Tobacco is a tough habit to kick. While the number of smokers has been on the decline, if you have struggled with saying no to a smoke, you are not alone. While we know tobacco is bad for our general health, it is important to know the ways in which tobacco can tank your dental hygiene.
What does smoking do to your teeth? Here are four influences that smoking has on your smile
- Discoloring your pearly whites
One of the easiest ways to spot a smoker is by the color of their teeth. Chemicals from tobacco tend to cling to enamel, causing stains to strengthen over time. While whitening treatments or toothpastes can help, the chemicals from tobacco are strong and weary on teeth over time. While it may be possible to slow down the staining, it is impossible to reverse the damage completely.
- Smoking leaves a stink
It?s no secret that smoking comes with a smell that likes to stick around for a while. Cigarettes have particles that stick around for longer than a smoke break, making our breath smell just like it for quite a while. Along with the cigarette itself, tobacco speeds up the growth of bacteria which not only leads to tooth decay, but comes with a stinky smell of its own. Unfortunately, there are not many ways to stop the overgrowth of bacteria other than to put out the habit, however you can work with your Krengel dentist to identify which side effect of smoking is passing along the bad breath.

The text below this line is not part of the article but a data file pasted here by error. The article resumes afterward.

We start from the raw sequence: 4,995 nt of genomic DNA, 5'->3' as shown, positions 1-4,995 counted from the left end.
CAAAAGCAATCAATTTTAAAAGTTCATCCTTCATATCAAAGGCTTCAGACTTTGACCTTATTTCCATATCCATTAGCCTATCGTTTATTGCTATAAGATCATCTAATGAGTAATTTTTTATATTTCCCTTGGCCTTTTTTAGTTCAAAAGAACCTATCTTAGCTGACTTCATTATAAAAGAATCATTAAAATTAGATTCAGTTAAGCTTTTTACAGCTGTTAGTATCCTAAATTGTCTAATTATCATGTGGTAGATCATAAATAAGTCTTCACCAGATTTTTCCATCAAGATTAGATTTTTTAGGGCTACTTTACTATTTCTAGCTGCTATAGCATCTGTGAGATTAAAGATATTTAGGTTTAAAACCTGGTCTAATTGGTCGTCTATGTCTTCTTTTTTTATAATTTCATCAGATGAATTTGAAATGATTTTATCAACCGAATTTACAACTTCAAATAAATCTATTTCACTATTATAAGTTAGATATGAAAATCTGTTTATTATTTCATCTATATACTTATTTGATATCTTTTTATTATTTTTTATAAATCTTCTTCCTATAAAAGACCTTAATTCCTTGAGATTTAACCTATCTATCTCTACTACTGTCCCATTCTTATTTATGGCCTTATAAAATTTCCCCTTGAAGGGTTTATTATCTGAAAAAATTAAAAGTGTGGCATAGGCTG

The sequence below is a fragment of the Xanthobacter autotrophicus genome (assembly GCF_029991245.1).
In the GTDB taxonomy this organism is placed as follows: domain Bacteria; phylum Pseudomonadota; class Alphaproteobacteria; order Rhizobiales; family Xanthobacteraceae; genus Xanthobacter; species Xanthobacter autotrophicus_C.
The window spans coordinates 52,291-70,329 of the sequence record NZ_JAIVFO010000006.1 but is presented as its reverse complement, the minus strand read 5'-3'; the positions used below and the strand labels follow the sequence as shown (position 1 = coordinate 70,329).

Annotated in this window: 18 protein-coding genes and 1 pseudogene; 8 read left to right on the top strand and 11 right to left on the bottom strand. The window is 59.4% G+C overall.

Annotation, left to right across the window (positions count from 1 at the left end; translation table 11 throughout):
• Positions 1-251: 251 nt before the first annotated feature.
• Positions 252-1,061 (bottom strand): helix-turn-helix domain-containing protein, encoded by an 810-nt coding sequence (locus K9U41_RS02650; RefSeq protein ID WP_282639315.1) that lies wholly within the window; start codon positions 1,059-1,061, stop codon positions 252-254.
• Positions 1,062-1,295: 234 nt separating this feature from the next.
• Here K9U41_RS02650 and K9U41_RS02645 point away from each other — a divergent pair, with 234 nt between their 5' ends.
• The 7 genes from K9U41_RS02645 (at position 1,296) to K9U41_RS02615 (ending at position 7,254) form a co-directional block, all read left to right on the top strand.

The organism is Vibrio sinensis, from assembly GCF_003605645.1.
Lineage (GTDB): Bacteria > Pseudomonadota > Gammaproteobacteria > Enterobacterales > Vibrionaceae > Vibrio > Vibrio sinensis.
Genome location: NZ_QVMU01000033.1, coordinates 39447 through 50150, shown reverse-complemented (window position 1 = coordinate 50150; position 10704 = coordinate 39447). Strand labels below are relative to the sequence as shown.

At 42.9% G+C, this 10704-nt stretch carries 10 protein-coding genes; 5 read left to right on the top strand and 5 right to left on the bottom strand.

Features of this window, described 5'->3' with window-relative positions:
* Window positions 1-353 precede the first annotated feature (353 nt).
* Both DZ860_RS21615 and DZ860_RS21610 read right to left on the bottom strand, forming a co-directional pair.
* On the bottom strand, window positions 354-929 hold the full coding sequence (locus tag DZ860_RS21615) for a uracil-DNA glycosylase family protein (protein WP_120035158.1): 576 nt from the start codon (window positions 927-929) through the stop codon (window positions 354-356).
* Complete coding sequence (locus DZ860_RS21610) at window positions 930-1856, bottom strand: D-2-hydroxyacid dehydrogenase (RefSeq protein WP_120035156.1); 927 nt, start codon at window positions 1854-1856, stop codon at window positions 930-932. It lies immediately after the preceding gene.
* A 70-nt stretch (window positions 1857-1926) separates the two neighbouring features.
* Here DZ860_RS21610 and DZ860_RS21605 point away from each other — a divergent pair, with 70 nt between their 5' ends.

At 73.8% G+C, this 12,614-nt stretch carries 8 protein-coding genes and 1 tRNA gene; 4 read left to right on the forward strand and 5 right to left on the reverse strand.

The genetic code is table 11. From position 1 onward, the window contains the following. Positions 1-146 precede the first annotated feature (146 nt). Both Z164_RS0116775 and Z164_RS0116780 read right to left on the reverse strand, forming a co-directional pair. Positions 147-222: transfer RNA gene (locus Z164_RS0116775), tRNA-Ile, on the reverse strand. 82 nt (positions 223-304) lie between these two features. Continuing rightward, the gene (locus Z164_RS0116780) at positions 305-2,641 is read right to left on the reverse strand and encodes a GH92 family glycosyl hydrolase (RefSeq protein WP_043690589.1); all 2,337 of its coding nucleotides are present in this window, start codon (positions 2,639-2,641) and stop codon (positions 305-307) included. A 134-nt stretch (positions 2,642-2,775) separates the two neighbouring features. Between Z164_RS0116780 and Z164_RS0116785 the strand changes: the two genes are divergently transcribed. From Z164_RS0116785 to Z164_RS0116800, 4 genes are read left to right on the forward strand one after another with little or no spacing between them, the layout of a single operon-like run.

- Tobacco ticks off your gums
Unfortunately studies by the CDC have found that smokers are twice as likely to have gum disease than non-smokers and the more you smoke, the less likely treatments will work. Smoking lessens the mouth?s ability to fight off bacteria, allowing the chemicals to seep into your gums. Teeth can become loose, break or fall out once the bone and tissue holding the tooth begin to break down.
- Smoking harps on your healing
Smoking over a prolonged period can lead to inflammation which not only can be painful, but slows down the ability to heal. Not only does this mean that healing from procedures can be prolonged, but it can be harder for treatments to be effective when the side effects of smoking have made it harder to heal effectively. Continuing to smoke after having dental procedures will also leave the mouth in a more vulnerable state moving forward.
We hate to be the breakers of so much bad news, but the truth is, tobacco may be the reason your smile isn?t showing up as shiny and healthy as we would hope. If you are a tobacco user, contact your Krengel Dental dentist today (952-888-1311) and we will make sure to answer your questions and cater to your dental care needs.